TV Guide Weighs In


I can't say I was surprised to "get the call." It didn't take long for Gemstar-TV Guide's Peter Boylan to track me down to talk about last week's column, in which I spelled out my beefs with his new, souped-up IPG.

In a nutshell, I had written about a confluence of bad luck: Our "DCT-1000" digital box went to heaven or hell-we all know where they belong-and was replaced at about the same time TV Guide rolled out "Release 15," its new IPG.

The new box probably locked up after I had pushed every imaginable button on the remote, rendering the IPG useless.

So I had praised Cablevision Systems for the great care it had taken in fixing the problem quickly and for finally giving me instructions for the IPG-something it, for whatever reason, did not send out to the system's 1,500 digital customers.

Now I think I know why the Cablevision folks didn't: They were told that the new guide works the same way as the old one.

You have to understand that this system is a bit of an anomaly: Cablevision inherited it from Tele-Communications Inc. several years ago, along with 1,500 Headend in the Sky customers. So Cablevision has the unenviable task of servicing a technology it will never roll out, but has to support until it deploys its Sony digital offering.

I also trashed TV Guide because I'm not the only one who never got new instructions for this initially baffling IPG. And these were cable executives, not cable MSOs, trying to negotiate their case in the pages of this newspaper.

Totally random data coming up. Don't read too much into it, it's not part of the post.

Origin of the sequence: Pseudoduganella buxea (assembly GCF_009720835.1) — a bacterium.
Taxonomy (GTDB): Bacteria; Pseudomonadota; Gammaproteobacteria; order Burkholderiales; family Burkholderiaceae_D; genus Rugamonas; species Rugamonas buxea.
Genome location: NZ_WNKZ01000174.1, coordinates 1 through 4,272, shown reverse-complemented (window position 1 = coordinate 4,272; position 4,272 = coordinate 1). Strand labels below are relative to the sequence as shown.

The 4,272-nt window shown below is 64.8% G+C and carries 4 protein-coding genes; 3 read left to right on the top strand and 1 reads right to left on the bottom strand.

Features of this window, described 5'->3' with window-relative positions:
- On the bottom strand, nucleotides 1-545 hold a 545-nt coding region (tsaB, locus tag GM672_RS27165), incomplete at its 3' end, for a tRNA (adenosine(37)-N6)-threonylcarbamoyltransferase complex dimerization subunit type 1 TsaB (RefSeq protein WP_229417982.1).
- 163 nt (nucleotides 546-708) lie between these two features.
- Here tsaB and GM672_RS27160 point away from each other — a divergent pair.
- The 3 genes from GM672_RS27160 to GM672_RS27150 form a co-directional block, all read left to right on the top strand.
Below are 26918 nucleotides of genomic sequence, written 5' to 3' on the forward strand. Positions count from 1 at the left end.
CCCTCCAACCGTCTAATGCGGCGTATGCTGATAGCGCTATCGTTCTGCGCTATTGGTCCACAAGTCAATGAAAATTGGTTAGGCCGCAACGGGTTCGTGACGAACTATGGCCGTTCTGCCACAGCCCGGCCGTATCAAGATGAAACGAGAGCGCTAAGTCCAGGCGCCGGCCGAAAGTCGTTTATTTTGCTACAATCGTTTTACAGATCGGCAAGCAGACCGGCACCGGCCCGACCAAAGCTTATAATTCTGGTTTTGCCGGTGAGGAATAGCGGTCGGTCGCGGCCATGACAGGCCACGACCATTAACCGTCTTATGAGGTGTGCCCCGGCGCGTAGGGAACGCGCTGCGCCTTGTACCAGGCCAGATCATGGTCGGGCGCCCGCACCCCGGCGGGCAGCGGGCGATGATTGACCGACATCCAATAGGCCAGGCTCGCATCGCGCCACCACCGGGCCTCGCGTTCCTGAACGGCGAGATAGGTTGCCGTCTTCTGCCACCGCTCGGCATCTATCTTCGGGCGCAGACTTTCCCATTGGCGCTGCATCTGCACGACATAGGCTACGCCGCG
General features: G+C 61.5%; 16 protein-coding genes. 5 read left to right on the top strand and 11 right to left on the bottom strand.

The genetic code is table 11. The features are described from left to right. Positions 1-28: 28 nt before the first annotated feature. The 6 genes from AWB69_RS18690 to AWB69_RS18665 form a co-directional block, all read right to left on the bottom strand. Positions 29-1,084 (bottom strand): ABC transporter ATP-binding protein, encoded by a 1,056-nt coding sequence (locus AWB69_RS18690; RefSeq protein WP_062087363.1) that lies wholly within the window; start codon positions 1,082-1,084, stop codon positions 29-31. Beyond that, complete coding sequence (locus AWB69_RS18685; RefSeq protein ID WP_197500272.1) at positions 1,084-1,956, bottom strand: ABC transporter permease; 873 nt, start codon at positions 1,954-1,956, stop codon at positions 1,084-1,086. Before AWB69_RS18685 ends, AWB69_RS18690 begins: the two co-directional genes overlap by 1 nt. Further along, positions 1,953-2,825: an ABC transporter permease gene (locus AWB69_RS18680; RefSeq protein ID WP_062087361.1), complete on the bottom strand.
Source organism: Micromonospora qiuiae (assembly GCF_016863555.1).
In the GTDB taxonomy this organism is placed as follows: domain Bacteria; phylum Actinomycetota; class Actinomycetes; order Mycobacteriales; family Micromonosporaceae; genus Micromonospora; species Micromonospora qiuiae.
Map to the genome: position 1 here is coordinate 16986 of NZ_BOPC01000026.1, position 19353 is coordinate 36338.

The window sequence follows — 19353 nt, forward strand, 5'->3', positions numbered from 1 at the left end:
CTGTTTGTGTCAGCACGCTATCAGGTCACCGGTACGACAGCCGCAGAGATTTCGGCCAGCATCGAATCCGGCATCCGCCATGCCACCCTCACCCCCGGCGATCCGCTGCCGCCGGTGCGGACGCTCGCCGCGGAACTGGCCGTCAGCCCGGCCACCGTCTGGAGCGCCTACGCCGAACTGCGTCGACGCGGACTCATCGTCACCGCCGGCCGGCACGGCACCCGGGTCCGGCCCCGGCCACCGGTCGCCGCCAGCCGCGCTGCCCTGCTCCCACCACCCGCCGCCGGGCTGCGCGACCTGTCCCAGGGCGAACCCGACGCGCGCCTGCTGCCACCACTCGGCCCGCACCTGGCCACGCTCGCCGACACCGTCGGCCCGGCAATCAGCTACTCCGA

Boylan understandably wanted to set the record straight, and we had a nice chat that I feel obliged to share. I do that out of fairness, but also because it's so symptomatic of the tricky customer-operator-vendor triangle.

Boylan gave me chapter and verse on how things work on his end. He told me how every time TV Guide issues a new release, it's done after much consumer research and input from operators about how to train CSRs and installers.

TV Guide's affiliate salespeople, he says, work up communications plans with individual systems prior to the launch of a new product.

TV Guide's affiliate salespeople have an arsenal of training materials for the very people-the CSRs and installers-who actually interact with the customers. Customers are supposed to get a videotape about the IPG, and they have presumably seen cross-channel promotional spots alerting them about the new guide.

I told Boylan that was indeed the case three years ago, when TCI first rolled out HITS and TV Guide's earlier IPG. How well I remember that install-it took hours back then. But we came out of it armed with a giant, colorful box of instructions. All was well then. In the three years that we had that IPG, there was never a glitch.

Fast-forward to now: When I asked him why that didn't happen this go round, for Release 15, he quietly said, "Some operators [like Cox Communications in his own backyard in Tulsa, Okla.] do it really well, and others don't."

Well, there's a lot of powerful truth in Boylan's quiet but pointed remark.

I really think Boylan gets it. Unless operators and vendors work together, instead of trying to outmaneuver one another in often-tricky negotiations, the customer is the one who really gets hurt.

And when the customer gets hurt, he doesn't whimper-he bolts for other options.